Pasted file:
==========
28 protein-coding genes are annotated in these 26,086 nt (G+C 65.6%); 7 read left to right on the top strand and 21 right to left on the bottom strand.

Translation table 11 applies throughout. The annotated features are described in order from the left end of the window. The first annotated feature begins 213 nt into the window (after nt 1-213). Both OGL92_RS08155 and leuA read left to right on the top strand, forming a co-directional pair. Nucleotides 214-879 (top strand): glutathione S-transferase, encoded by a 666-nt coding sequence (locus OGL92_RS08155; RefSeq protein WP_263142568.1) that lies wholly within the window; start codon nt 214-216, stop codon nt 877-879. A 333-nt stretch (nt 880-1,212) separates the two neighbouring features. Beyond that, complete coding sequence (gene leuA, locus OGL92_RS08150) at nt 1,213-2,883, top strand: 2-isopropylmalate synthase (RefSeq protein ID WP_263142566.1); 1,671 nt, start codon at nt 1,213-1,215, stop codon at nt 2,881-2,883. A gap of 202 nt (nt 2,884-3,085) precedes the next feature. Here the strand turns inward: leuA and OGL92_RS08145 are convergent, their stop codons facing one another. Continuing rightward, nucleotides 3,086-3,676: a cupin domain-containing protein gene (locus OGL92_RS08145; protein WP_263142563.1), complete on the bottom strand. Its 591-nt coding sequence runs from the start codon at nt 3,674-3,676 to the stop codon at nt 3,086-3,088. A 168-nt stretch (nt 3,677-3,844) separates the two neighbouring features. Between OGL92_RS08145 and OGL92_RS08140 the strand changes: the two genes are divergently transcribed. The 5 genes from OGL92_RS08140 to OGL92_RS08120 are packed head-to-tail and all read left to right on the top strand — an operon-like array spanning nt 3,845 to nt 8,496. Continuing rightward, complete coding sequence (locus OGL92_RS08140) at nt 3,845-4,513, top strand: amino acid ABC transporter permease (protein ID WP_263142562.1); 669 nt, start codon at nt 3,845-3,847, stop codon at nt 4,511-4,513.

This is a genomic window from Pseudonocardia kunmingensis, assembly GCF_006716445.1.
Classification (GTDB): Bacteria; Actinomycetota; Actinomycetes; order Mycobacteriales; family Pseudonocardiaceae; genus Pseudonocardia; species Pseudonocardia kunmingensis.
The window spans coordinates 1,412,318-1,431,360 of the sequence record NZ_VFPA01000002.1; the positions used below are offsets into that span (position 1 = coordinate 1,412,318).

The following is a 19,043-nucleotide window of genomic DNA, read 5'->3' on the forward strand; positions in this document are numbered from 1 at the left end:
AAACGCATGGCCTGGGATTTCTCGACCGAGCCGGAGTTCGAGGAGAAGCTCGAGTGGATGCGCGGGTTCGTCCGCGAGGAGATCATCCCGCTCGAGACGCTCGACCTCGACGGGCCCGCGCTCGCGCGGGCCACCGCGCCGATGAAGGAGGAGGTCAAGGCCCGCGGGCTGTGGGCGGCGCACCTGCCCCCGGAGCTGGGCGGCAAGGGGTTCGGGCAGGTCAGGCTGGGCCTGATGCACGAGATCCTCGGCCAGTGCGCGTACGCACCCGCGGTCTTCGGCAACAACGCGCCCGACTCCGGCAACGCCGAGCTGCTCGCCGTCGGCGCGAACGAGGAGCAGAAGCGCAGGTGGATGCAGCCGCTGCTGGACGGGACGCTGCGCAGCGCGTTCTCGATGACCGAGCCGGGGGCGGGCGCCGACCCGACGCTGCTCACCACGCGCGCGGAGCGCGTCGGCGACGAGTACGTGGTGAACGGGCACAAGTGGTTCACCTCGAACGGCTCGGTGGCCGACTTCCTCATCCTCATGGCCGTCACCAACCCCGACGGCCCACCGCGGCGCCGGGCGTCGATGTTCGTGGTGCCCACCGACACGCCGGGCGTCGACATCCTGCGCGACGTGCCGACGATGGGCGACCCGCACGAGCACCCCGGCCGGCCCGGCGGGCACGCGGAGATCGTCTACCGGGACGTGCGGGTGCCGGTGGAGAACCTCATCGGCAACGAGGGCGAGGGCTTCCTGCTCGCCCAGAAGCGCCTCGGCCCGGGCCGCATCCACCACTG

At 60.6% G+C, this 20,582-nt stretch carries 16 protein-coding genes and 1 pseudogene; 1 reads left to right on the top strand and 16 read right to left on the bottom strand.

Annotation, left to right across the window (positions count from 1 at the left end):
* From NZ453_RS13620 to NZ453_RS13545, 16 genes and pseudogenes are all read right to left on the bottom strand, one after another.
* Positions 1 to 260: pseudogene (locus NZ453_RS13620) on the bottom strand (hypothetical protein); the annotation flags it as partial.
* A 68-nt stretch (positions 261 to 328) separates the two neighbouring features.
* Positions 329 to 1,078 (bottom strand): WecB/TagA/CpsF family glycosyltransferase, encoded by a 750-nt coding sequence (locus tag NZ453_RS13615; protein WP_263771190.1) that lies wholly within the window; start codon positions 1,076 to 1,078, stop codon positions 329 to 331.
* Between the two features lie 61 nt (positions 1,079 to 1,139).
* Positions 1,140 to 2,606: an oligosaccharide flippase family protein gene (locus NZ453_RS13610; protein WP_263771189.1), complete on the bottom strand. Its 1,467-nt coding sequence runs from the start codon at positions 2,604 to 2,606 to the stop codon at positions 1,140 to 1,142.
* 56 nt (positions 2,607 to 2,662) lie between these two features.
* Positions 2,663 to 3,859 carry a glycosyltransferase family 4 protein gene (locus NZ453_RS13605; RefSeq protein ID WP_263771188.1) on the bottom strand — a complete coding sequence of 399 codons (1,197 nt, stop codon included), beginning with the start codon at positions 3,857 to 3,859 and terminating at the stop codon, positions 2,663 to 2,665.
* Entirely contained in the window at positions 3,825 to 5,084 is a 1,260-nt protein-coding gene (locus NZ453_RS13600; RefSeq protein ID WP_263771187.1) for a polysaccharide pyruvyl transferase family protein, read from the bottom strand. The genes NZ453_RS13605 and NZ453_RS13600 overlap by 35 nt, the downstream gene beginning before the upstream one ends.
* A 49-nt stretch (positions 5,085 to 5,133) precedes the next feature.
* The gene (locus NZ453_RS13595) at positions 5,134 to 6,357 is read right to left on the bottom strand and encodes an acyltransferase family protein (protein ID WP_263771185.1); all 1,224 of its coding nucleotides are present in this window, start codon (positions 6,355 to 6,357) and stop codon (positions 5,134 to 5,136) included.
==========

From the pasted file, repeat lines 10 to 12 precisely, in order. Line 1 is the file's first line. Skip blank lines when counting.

* From NZ453_RS13620 to NZ453_RS13545, 16 genes and pseudogenes are all read right to left on the bottom strand, one after another.
* Positions 1 to 260: pseudogene (locus NZ453_RS13620) on the bottom strand (hypothetical protein); the annotation flags it as partial.
* A 68-nt stretch (positions 261 to 328) separates the two neighbouring features.